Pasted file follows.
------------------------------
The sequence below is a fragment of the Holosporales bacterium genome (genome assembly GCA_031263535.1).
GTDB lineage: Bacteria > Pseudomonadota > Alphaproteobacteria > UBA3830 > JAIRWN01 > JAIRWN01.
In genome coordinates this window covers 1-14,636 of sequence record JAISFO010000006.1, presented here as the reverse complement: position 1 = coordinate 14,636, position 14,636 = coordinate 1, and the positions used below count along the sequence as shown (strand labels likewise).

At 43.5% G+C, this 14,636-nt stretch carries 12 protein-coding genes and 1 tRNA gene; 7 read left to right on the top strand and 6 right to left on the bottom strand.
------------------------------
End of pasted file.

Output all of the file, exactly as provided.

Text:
The sequence below is a fragment of the Holosporales bacterium genome (genome assembly GCA_031263535.1).
GTDB lineage: Bacteria > Pseudomonadota > Alphaproteobacteria > UBA3830 > JAIRWN01 > JAIRWN01.
In genome coordinates this window covers 1-14,636 of sequence record JAISFO010000006.1, presented here as the reverse complement: position 1 = coordinate 14,636, position 14,636 = coordinate 1, and the positions used below count along the sequence as shown (strand labels likewise).

At 43.5% G+C, this 14,636-nt stretch carries 12 protein-coding genes and 1 tRNA gene; 7 read left to right on the top strand and 6 right to left on the bottom strand.